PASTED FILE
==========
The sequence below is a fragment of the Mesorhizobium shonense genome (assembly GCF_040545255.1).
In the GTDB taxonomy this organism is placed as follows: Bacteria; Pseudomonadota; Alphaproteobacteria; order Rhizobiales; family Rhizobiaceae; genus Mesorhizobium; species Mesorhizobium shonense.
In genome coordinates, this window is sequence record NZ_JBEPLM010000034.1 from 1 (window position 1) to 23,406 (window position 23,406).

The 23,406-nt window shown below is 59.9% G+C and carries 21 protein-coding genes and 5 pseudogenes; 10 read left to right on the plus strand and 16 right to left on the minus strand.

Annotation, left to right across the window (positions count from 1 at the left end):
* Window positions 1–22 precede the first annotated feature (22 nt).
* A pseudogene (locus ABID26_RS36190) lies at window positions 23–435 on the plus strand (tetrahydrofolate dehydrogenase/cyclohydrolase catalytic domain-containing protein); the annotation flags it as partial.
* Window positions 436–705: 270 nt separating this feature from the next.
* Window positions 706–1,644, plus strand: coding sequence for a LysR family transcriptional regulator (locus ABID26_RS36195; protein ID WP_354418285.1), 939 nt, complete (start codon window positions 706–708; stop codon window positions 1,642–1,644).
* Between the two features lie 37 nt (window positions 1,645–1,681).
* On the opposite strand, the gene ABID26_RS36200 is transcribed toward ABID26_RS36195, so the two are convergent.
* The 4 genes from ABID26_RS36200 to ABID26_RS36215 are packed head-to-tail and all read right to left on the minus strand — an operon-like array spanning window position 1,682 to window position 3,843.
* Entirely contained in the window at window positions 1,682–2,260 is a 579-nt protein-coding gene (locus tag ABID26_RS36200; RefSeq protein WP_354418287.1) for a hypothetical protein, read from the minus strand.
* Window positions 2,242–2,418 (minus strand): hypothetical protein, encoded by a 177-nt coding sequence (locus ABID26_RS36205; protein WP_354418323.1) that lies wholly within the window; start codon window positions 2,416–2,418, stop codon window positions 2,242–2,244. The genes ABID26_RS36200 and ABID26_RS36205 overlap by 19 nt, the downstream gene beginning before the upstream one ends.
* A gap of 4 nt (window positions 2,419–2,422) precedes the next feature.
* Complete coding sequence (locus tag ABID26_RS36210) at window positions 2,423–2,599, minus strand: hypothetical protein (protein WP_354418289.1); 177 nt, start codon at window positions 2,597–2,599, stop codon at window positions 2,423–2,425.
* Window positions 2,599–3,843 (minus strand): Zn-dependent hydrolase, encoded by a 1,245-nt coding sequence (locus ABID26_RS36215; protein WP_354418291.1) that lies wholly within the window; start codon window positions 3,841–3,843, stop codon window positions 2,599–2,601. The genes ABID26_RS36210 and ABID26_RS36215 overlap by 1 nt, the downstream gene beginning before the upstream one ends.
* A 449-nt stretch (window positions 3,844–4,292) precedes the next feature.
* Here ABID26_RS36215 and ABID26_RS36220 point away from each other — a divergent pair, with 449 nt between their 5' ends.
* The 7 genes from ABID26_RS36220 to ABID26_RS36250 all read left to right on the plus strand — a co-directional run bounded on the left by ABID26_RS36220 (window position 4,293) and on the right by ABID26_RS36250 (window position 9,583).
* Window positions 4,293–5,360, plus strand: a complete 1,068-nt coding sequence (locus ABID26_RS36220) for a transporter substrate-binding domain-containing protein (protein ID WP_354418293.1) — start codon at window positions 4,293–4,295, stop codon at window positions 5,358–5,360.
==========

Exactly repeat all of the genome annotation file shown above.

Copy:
The sequence below is a fragment of the Mesorhizobium shonense genome (assembly GCF_040545255.1).
In the GTDB taxonomy this organism is placed as follows: Bacteria; Pseudomonadota; Alphaproteobacteria; order Rhizobiales; family Rhizobiaceae; genus Mesorhizobium; species Mesorhizobium shonense.
In genome coordinates, this window is sequence record NZ_JBEPLM010000034.1 from 1 (window position 1) to 23,406 (window position 23,406).

The 23,406-nt window shown below is 59.9% G+C and carries 21 protein-coding genes and 5 pseudogenes; 10 read left to right on the plus strand and 16 right to left on the minus strand.

Annotation, left to right across the window (positions count from 1 at the left end):
* Window positions 1–22 precede the first annotated feature (22 nt).
* A pseudogene (locus ABID26_RS36190) lies at window positions 23–435 on the plus strand (tetrahydrofolate dehydrogenase/cyclohydrolase catalytic domain-containing protein); the annotation flags it as partial.
* Window positions 436–705: 270 nt separating this feature from the next.
* Window positions 706–1,644, plus strand: coding sequence for a LysR family transcriptional regulator (locus ABID26_RS36195; protein ID WP_354418285.1), 939 nt, complete (start codon window positions 706–708; stop codon window positions 1,642–1,644).
* Between the two features lie 37 nt (window positions 1,645–1,681).
* On the opposite strand, the gene ABID26_RS36200 is transcribed toward ABID26_RS36195, so the two are convergent.
* The 4 genes from ABID26_RS36200 to ABID26_RS36215 are packed head-to-tail and all read right to left on the minus strand — an operon-like array spanning window position 1,682 to window position 3,843.
* Entirely contained in the window at window positions 1,682–2,260 is a 579-nt protein-coding gene (locus tag ABID26_RS36200; RefSeq protein WP_354418287.1) for a hypothetical protein, read from the minus strand.
* Window positions 2,242–2,418 (minus strand): hypothetical protein, encoded by a 177-nt coding sequence (locus ABID26_RS36205; protein WP_354418323.1) that lies wholly within the window; start codon window positions 2,416–2,418, stop codon window positions 2,242–2,244. The genes ABID26_RS36200 and ABID26_RS36205 overlap by 19 nt, the downstream gene beginning before the upstream one ends.
* A gap of 4 nt (window positions 2,419–2,422) precedes the next feature.
* Complete coding sequence (locus tag ABID26_RS36210) at window positions 2,423–2,599, minus strand: hypothetical protein (protein WP_354418289.1); 177 nt, start codon at window positions 2,597–2,599, stop codon at window positions 2,423–2,425.
* Window positions 2,599–3,843 (minus strand): Zn-dependent hydrolase, encoded by a 1,245-nt coding sequence (locus ABID26_RS36215; protein WP_354418291.1) that lies wholly within the window; start codon window positions 3,841–3,843, stop codon window positions 2,599–2,601. The genes ABID26_RS36210 and ABID26_RS36215 overlap by 1 nt, the downstream gene beginning before the upstream one ends.
* A 449-nt stretch (window positions 3,844–4,292) precedes the next feature.
* Here ABID26_RS36215 and ABID26_RS36220 point away from each other — a divergent pair, with 449 nt between their 5' ends.
* The 7 genes from ABID26_RS36220 to ABID26_RS36250 all read left to right on the plus strand — a co-directional run bounded on the left by ABID26_RS36220 (window position 4,293) and on the right by ABID26_RS36250 (window position 9,583).
* Window positions 4,293–5,360, plus strand: a complete 1,068-nt coding sequence (locus ABID26_RS36220) for a transporter substrate-binding domain-containing protein (protein ID WP_354418293.1) — start codon at window positions 4,293–4,295, stop codon at window positions 5,358–5,360.